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Harvard Grad Student Union To Hold Strike Authorization Vote Beginning Sept. 13

HGSU-UAW last held a strike authorization vote in October 2019, which gave the union authorization to hold a nearly month-long strike in December.
HGSU-UAW last held a strike authorization vote in October 2019, which gave the union authorization to hold a nearly month-long strike in December. By MyeongSeo Kim
By Cara J. Chang and Meimei Xu, Crimson Staff Writers

UPDATED: Aug. 22, 2021 at 8:00 p.m.

Harvard Graduate Students Union-United Automobile Workers plans to hold a strike authorization vote beginning Sept. 13 following five months of bargaining for its second contract with Harvard.

Two-thirds of voters must vote to authorize a strike and, if authorized, the union’s bargaining committee can call for a strike at any time.

“It’s not a strike for the sake of a strike — it’s a strike because we have learned that it’s only pressure that’s going to move Harvard,” HGSU-UAW President Brandon J. Mancilla said in an interview.

On July 12, Harvard’s graduate student union accepted the University’s offer to extend its current contract to Aug. 31. The two sides have reached tentative agreements for five articles, but several key issues remain unresolved, including compensation, discrimination and harassment procedures, and union security.

In June, more than 600 HGSU-UAW members committed to organizing a strike in a letter to the University. The union announced the strike authorization vote at a general membership meeting Aug. 10.

The scheduled vote would be the union’s second strike authorization vote. In December 2019, HGSU-UAW went on strike for nearly a month in a bid to secure its first contract, ultimately moving to mediation and ratifying a one-year contract in July 2020.

Harvard administrators have begun preparations for a potential strike. In an email to University faculty and school leadership Friday, Deputy Provost Peggy Newell and Director of Labor and Employee Relations Paul R. Curran wrote that the University remains “firmly committed” to participating in negotiations in good faith and reaching an agreement with the union, but noted schools and departments should plan for a potential strike.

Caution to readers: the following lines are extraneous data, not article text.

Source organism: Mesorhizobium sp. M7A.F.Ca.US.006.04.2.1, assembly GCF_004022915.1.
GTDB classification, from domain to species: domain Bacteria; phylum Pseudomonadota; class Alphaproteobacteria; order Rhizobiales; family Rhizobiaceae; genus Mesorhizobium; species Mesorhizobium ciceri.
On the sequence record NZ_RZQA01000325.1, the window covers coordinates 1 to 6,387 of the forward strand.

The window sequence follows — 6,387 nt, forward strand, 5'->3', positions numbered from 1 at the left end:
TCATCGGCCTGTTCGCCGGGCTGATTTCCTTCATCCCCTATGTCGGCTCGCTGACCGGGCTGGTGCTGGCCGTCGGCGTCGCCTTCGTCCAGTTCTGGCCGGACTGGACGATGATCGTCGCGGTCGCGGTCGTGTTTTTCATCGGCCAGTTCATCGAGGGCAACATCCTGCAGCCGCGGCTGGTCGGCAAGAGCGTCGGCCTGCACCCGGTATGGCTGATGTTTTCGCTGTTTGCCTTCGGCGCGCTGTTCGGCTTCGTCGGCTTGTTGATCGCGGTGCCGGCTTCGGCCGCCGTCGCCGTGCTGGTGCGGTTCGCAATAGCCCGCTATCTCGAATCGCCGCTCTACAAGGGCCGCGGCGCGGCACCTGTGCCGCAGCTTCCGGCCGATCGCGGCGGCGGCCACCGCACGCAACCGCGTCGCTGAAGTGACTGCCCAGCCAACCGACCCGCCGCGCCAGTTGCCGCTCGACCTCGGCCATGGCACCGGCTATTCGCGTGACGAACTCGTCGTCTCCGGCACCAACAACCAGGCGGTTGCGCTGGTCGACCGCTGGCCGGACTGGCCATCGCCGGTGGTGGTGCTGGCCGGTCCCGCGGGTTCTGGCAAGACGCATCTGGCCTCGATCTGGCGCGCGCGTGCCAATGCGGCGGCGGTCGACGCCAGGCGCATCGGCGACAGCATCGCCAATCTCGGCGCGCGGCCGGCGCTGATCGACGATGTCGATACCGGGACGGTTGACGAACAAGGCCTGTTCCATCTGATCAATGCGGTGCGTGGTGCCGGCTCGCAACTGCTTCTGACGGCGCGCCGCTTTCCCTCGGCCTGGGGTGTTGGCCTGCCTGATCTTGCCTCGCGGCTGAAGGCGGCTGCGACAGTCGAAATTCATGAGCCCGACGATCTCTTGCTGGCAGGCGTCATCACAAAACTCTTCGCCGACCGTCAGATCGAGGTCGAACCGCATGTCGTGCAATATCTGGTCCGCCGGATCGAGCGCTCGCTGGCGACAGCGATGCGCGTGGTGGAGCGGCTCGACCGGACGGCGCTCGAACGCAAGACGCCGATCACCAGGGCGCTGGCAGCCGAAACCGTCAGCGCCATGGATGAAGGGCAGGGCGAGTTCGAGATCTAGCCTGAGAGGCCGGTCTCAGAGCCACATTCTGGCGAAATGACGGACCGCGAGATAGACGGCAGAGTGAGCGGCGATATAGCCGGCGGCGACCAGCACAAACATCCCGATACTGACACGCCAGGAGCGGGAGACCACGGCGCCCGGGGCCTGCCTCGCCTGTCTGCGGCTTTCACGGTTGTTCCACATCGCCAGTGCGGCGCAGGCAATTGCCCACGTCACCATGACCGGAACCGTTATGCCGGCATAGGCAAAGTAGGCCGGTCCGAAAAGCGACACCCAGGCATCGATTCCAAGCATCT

“With HGSU-UAW raising the potential for a strike in the fall semester, it is critical that Schools and Departments begin local contingency planning for managing the impacts of a strike,” they wrote.

If the strike authorization vote is successful, the union does not need to strike immediately. In 2019, HGSU-UAW went on strike nearly two months after its successful authorization vote. The union and the University will continue to negotiate regardless of the vote’s outcome; the union scheduled the vote for early in the fall, Mancilla said, to allow the union and the University enough time to negotiate a contract during the semester.

“A [strike authorization vote] is also for the University to know that plans are ongoing, that members are deciding, but it’s giving them a chance to engage in negotiations with us in order to avert a strike,” Mancilla said.

The union and University have already moved to proposing “packages” of contract articles, rather than proposals on individual articles, Mancilla also said.

Harvard’s latest proposals include a roughly 9 percent increase in compensation and benefits from the inaugural contract, which includes a $1.55 million increase in existing benefit pools, a new preventative dental insurance option, the extension of eligibility for the benefit pools to hourly workers, and percentage raises in wages, University Provost Alan M. Garber ’76 wrote in an email to Harvard affiliates on Thursday.

Harvard has not changed its stance on one of the union’s key bargaining goals: allowing members to pursue complaints of identity-based discrimination, sexual harassment, and academic retaliation under union grievance procedures that allow for third-party arbitration. The University maintains that such complaints should fall under University policies.

Union bargaining committee member Ash E. Tomaszewski wrote in a statement that some of Harvard’s proposed changes — particularly percentage raises instead of bonuses and the inclusion of hourly workers in benefit pools — are “significant,” but that the package was ultimately unacceptable to the union.

“Their move on salaried percentage raises and hourly [workers’] fund access is significant but is still very far from meeting need or being remotely justifiable,” Tomaszewski wrote. “Our members know this and don’t buy the University’s weak attempt to get us to sell out survivors and give up on real recourse for a raise that doesn’t even account for inflation.”

Mancilla also said that the union does “not plan to agree to the details Garber outlined in his message.”

Mo Torres, a HGSU-UAW member and Sociology Ph.D. candidate, wrote in an email he believes the authorization vote will strengthen member participation and the union’s negotiating position.

“The more student workers involved in the process, the more democratic our union, and the more successful we’ll be overall,” he wrote.

He plans to vote for authorization to give the bargaining committee “as many tools as possible at their disposal to help us win a better contract that’s fair and just.”

CORRECTION: Aug. 22, 2021

Due to an editing error, a previous version of this article misstated the threshold for a strike authorization vote to pass. Under the UAW Constitution, two-thirds of voters must vote yes, not two-thirds of union membership.

—Staff writer Cara J. Chang can be reached at Follow her on Twitter @CaraChang20.

—Staff writer Meimei Xu can be reached at Follow her on Twitter @meimeixu7.

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